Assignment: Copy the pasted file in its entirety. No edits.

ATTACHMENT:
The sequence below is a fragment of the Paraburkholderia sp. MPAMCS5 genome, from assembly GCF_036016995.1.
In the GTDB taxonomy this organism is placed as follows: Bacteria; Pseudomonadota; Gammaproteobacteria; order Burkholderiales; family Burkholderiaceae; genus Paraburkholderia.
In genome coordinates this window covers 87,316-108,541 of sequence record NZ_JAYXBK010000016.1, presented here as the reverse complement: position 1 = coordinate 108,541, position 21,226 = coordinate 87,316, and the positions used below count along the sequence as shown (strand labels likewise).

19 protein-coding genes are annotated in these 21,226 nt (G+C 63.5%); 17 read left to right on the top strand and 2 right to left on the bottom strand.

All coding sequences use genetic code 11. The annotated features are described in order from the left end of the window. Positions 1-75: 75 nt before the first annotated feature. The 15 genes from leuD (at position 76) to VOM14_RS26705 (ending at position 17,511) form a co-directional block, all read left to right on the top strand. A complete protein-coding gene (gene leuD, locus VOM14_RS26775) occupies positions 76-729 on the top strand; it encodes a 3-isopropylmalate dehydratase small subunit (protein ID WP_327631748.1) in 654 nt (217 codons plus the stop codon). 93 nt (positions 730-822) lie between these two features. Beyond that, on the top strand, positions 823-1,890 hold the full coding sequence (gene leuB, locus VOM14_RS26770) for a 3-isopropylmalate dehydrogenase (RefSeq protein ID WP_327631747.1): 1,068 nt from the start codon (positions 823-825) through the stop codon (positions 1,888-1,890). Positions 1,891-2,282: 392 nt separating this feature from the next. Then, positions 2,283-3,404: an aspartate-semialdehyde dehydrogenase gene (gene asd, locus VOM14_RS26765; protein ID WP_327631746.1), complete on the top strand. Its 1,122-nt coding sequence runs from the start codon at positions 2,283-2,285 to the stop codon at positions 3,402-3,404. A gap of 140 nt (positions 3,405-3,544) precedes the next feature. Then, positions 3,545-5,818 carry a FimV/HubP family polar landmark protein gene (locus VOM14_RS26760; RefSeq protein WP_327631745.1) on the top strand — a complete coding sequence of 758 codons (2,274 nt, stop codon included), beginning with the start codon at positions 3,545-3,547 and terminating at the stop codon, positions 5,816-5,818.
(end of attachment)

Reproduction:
The sequence below is a fragment of the Paraburkholderia sp. MPAMCS5 genome, from assembly GCF_036016995.1.
In the GTDB taxonomy this organism is placed as follows: Bacteria; Pseudomonadota; Gammaproteobacteria; order Burkholderiales; family Burkholderiaceae; genus Paraburkholderia.
In genome coordinates this window covers 87,316-108,541 of sequence record NZ_JAYXBK010000016.1, presented here as the reverse complement: position 1 = coordinate 108,541, position 21,226 = coordinate 87,316, and the positions used below count along the sequence as shown (strand labels likewise).

19 protein-coding genes are annotated in these 21,226 nt (G+C 63.5%); 17 read left to right on the top strand and 2 right to left on the bottom strand.

All coding sequences use genetic code 11. The annotated features are described in order from the left end of the window. Positions 1-75: 75 nt before the first annotated feature. The 15 genes from leuD (at position 76) to VOM14_RS26705 (ending at position 17,511) form a co-directional block, all read left to right on the top strand. A complete protein-coding gene (gene leuD, locus VOM14_RS26775) occupies positions 76-729 on the top strand; it encodes a 3-isopropylmalate dehydratase small subunit (protein ID WP_327631748.1) in 654 nt (217 codons plus the stop codon). 93 nt (positions 730-822) lie between these two features. Beyond that, on the top strand, positions 823-1,890 hold the full coding sequence (gene leuB, locus VOM14_RS26770) for a 3-isopropylmalate dehydrogenase (RefSeq protein ID WP_327631747.1): 1,068 nt from the start codon (positions 823-825) through the stop codon (positions 1,888-1,890). Positions 1,891-2,282: 392 nt separating this feature from the next. Then, positions 2,283-3,404: an aspartate-semialdehyde dehydrogenase gene (gene asd, locus VOM14_RS26765; protein ID WP_327631746.1), complete on the top strand. Its 1,122-nt coding sequence runs from the start codon at positions 2,283-2,285 to the stop codon at positions 3,402-3,404. A gap of 140 nt (positions 3,405-3,544) precedes the next feature. Then, positions 3,545-5,818 carry a FimV/HubP family polar landmark protein gene (locus VOM14_RS26760; RefSeq protein WP_327631745.1) on the top strand — a complete coding sequence of 758 codons (2,274 nt, stop codon included), beginning with the start codon at positions 3,545-3,547 and terminating at the stop codon, positions 5,816-5,818.